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on 23 May 2017
I am 1/3rd way thru' this book - highly readable, packed with relevant info., and if you are a reader who might be shy of history books on "the ancients" because they are "stuffy", this has been penned in a style which is never that. I recommend to all readers (16 years upwards) interested in the Empire which was Rome. How I wish my history teacher had been able to have brought the past to life like Mr Goldsworthy. On that, my mediocre tacher failed terribly, but the fact I am enjoying this book is proof he failed to kill my interest in ancient Rome entirely!
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on 18 May 2017
Goldsworthy does it again. His knowledge is as clear as his writing style.
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on 24 February 2011
This is an excellent book that gives you a complete overview of the Roman Empire detailing the generals who commanded the legions from Scipio Africanus to Caesar. It gives information about specific battles, where they occurred, the landscape, geography and how these charasmatic men won them and why.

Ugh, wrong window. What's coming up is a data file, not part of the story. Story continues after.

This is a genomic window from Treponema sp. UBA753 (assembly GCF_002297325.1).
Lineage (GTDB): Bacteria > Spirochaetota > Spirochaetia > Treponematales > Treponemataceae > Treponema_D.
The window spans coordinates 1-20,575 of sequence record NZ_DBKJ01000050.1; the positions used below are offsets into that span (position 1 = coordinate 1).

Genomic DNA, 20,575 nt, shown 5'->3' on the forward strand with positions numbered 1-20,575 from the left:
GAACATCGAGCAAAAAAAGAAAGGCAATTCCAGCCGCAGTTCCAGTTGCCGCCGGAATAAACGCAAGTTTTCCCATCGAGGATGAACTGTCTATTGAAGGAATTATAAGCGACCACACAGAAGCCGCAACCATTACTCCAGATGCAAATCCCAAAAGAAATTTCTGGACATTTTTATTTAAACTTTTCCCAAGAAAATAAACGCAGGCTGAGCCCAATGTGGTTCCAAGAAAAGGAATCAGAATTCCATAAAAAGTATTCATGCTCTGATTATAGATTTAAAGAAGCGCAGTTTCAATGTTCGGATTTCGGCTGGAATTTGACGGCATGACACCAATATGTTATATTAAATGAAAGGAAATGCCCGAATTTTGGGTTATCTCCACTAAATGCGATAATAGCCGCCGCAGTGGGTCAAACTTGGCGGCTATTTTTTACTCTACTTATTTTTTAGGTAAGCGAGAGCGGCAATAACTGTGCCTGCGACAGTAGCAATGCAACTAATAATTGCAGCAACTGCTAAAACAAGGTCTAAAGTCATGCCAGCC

Additionally it gives you information about the people they fought such as Hannibal and the campaigns against him. If you are interested in Roman history then you are sure to enjoy this book thats written in a way that helps make learning history easy (its not suffy academic stuff) and goes to the sixth century!

As History Today says its, Here is a highly readable compedium of military experience; Goldsworthy knows his material inside out. It's a great book packed with all kinds of useful information!
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on 19 April 2015
A bit dry to be honest.
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on 30 December 2003
In the Name of Rome chronicles the major periods throughout Roman history, from early republic to late empire. Goldsworthy does this in a series of sections, each devoted to a particular period.